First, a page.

Russia Forced to Raid Abandoned Buildings to Find Deserting Troops: Ukraine

Russian forces are searching abandoned buildings for troops who deserted their ranks, the General Staff of the Armed Forces of Ukraine said Tuesday in its latest report on the status of the war, which will reach the one-year mark on February 24.

Ukrainian officials released an audio intercept on Sunday detailing "significant desertion among Wagner Group convict recruits and continued poor operational security among Russian personnel in Ukraine," according to a report from the Institute for the Study of War.

"Due to the high rates of desertion from the ranks of the Russian occupation forces, massive raids have been conducted in the Chaplinsky district of Kherson region since February 20, 2023," the Armed Forces said, adding that "particular attention" is paid to abandoned houses and buildings.

In the audio intercept, a Russian solider claimed that 202 Wagner Group convict recruits deserted with their weapons from a position near Vuhledar in the Donetsk region.

Russia Targets Deserters
A Russian ammunition box lies on the tarmac as Kherson International Airport lies in ruins after being used as a logistics hub and base by the Russian military during more than eight months of occupation until Russian forces abandoned it and withdrew in November, on February 14, 2023, in Kherson, Ukraine. The Ukraine Armed Forces reported that Russia is raiding abandoned buildings to find military deserters. Scott Peterson/Getty Images

The Wagner Group is a Russian paramilitary organization considered to be a pseudo private army for Russian President Vladimir Putin. The group has reportedly recruited convicts to fight for Russia on the frontlines. It has been accused of being used to hide atrocities conducted in the Russia-Ukraine war to allow Russian deniability.

Yevgeny Prigozhin, the head of the Wagner Group and a Vladimir Putin ally, recently accused top Russian officials of "treason" and attempting to "destroy" the group.

Last month, Olga Romanova, the head of Russia Behind Bars, a charity advocating prisoners' rights, said only a fraction of Wagner Group recruits are still fighting in Ukraine.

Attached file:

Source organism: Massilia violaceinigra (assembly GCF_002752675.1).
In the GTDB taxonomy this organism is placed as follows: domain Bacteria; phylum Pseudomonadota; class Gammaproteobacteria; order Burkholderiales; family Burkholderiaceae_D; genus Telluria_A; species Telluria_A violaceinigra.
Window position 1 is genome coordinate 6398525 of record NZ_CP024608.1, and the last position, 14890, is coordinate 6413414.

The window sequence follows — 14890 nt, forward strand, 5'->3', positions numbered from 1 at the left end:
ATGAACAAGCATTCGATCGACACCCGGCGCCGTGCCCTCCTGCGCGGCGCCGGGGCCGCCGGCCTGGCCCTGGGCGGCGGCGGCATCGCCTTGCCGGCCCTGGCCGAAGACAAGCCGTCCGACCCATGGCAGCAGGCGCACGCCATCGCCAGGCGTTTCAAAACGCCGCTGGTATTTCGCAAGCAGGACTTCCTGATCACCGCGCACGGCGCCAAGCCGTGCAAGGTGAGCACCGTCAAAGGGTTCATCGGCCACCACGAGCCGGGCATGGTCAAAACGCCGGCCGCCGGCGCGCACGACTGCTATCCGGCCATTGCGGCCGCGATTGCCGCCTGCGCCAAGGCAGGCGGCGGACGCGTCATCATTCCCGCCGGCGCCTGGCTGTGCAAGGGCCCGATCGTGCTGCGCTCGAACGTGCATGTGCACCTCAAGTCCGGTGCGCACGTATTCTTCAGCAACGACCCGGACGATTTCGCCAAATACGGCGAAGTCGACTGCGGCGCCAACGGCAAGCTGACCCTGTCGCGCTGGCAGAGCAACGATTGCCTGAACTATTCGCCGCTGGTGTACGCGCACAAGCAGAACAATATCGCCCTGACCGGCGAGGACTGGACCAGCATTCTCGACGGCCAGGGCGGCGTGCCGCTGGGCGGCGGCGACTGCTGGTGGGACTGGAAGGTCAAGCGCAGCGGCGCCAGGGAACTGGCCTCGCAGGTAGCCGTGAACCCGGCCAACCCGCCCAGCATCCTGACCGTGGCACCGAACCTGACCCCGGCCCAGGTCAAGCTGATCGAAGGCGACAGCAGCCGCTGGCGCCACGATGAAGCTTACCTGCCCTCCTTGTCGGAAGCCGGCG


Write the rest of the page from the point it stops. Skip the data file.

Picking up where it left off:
"Our data shows that, as of late December, 42,000-43,000 inmates had been recruited. By now, this is probably upwards of 50,000," Romanova said in a YouTube video. "Out of that number, 10,000 are now fighting at the front, because the rest have either been killed or wounded, or went AWOL, or deserted or surrendered.

The Armed Forces of Ukraine said crime in the occupied territory of Crimea, specifically the city of Sevastopol, has significantly increased since early 2023 due to the arrival of Wagner Group fighters. Ukraine said the fighters were amnestied as their contracts expired.

"Where they are detained for any crimes, they are not sent to correctional facilities but back to the front line," the Armed Forces said.

The United Kingdom recently reported that up to half of the convicts recruited by Wagner to fight in Ukraine have likely been killed or wounded.

The U.K. Ministry of Defence said that the Russian Ministry of Defense and private military contractor (PMC) forces have likely suffered 175,000 to 200,000 casualties since the start of the invasion of Ukraine, including about 40,000 to 60,000 killed.

The rate increased significantly after a Russian "partial mobilization" was imposed in September.

"Wagner PMC forces have deployed large numbers of convict recruits. These have probably experienced a casualty rate of up to 50 percent," the ministry added.

The Armed Forces of Ukraine also reported continued Russian shelling targeting civilian facilities and residences, especially in Kherson on Tuesday.

"The threat of further Russian air and missile strikes across Ukraine remains high," it said.

Newsweek reached out to the General Staff of the Armed Forces of Ukraine, Russian Defense Ministry and Press Service and Information Department of the Government of the Russian Federation for comment.